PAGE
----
“If it comes down to whether I have to choose between my medical benefits and my bills, I’m going to have to pay my bills. We can’t afford to pay for our medication for black lung,” said Coleman. “We’re putting all of our trust in Joe. It’s his job to take care of West Virginia. I’m from West Virginia and we’re counting on Joe to take care of West Virginia.”

The “We’re Counting on You, Joe” campaign kicks off with the event in Charleston and the release of a new digital ad that will run in West Virginia this month. Radio ads will also air statewide, with an emphasis in the Charleston and Beckley markets. More news about campaign developments will be shared in the weeks ahead.

In America, using coal for electricity has been in decline since 2010 when natural gas proved to be a cheaper source of energy. Then solar and wind energy came on line encouraging the demise further. With the climate crisis upon us and in light of the recent IPCC report found that nations are not doing enough to mitigate the climate emergency. If the world doesn’t transition from fossil fuels that are feeding climate change we will see catastrophic disastrous and humanization crisis.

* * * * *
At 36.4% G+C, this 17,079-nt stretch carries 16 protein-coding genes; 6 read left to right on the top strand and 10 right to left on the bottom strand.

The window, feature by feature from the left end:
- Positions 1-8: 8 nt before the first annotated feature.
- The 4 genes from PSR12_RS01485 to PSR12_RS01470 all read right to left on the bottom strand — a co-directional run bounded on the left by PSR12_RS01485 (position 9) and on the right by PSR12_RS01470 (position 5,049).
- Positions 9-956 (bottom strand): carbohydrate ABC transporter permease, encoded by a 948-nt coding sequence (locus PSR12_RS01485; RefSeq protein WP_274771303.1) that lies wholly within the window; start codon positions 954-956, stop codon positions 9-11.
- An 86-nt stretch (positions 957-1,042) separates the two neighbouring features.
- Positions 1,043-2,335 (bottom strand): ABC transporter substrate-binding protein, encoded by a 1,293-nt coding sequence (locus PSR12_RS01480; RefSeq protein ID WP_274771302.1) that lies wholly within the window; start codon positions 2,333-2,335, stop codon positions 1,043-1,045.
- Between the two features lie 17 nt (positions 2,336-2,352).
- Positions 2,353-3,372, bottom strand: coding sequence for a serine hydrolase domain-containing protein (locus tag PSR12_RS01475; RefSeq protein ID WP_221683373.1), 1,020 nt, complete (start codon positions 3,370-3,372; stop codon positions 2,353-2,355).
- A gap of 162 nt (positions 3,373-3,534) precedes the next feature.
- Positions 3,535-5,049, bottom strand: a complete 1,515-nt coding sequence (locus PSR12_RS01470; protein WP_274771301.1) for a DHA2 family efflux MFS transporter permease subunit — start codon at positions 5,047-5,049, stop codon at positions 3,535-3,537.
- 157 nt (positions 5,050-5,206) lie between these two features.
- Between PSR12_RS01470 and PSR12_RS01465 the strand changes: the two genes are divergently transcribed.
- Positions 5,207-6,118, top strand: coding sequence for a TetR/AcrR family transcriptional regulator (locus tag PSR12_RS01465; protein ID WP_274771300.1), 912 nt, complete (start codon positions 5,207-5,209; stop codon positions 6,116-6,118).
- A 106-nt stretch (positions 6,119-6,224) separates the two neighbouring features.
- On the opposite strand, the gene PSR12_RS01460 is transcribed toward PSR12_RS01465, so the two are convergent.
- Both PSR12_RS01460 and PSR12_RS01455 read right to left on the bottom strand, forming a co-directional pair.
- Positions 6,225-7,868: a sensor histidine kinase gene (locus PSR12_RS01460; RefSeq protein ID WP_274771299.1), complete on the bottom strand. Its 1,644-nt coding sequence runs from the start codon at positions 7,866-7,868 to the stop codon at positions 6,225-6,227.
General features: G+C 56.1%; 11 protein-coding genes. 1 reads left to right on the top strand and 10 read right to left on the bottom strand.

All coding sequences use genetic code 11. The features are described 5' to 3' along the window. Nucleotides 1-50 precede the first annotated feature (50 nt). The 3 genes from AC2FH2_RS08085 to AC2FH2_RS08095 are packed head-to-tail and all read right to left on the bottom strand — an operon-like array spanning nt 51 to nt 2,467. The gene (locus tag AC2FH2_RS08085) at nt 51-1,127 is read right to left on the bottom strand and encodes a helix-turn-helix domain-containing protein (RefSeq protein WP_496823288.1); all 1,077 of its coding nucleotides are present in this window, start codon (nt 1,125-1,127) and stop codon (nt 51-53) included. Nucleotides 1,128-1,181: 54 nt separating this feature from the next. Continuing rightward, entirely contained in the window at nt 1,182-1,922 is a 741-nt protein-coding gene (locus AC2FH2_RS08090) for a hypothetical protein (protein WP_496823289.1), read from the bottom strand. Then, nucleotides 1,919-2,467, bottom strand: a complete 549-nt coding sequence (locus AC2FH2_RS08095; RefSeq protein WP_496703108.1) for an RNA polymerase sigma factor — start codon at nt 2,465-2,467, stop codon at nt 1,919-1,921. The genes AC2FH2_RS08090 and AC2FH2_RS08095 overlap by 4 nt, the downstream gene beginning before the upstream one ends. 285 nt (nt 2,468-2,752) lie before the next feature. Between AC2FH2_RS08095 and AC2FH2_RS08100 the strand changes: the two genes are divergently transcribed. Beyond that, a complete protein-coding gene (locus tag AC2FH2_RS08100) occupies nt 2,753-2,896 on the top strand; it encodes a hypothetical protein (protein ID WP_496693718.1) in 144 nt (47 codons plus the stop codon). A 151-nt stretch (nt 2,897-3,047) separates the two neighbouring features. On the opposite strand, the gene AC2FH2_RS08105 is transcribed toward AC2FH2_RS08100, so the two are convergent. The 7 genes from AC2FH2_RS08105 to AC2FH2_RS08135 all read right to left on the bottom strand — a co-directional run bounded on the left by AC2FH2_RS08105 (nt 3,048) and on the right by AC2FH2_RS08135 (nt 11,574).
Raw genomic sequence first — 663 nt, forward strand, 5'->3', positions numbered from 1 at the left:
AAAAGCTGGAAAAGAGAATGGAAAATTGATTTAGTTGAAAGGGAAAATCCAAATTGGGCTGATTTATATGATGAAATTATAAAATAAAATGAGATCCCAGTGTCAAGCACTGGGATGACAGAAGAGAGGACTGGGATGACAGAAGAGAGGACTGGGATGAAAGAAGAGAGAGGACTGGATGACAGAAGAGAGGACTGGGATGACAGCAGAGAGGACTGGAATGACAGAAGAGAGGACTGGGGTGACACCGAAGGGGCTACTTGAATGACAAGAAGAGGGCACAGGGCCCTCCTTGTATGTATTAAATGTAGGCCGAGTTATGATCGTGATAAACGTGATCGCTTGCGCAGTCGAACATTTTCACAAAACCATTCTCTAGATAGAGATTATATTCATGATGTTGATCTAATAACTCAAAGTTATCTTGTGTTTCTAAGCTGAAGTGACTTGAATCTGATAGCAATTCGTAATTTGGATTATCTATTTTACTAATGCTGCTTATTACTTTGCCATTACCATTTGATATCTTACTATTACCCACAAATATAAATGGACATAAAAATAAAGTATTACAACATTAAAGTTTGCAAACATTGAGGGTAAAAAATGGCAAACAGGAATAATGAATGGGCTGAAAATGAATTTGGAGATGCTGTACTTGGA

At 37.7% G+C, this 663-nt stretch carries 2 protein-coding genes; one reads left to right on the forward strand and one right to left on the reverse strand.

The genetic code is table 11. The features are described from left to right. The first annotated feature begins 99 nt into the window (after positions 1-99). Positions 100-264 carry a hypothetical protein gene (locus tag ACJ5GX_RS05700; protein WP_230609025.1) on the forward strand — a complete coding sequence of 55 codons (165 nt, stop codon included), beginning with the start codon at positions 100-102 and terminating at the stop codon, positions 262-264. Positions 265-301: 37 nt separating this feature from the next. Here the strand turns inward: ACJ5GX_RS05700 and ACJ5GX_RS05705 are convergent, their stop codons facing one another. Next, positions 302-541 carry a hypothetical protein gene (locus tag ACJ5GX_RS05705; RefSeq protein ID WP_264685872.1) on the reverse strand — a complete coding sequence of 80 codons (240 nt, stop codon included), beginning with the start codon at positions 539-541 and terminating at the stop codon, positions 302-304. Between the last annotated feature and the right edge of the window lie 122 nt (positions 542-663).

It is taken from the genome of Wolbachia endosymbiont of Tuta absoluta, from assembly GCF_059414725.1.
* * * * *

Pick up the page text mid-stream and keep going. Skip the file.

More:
Sen. Manchin is a top campaign recipient of money from the coal, mining, oil and gas extraction profits.


Coal miners who are disabled from black lung, as well their surviving dependents, are entitled by law to modest living and medical benefits. The Black Lung Disability Trust Fund pays for these benefits in cases where the miners’ employer has gone bankrupt or where no coal company can be identified as responsible for the miner’s disease. 

The trust fund is more important now than ever because a wave of bankruptcies in the coal industry has created increased pressure on the program. It is supported by a small excise tax paid by companies per ton of coal sold domestically, at a rate that was unchanged for more than three decades: $0.55/ ton of surface mined coal, and $1.10/ ton of coal mined underground. 

In 2018, the excise tax was reduced and collected at less than 50 percent of its historic rate for the entirety of 2019, pushing the BLDTF deeper into debt. In 2019 and 2020 the higher, historic rate of the excise tax was reinstated through one-year tax extender bills, but the rate will be cut in half again at the end of this year without action from Congress.

According to the WV Black Lung Association press release, a 10-year extension provides longer-term security for the fund, and for the miners who depend on it compared to short-term, one year extensions.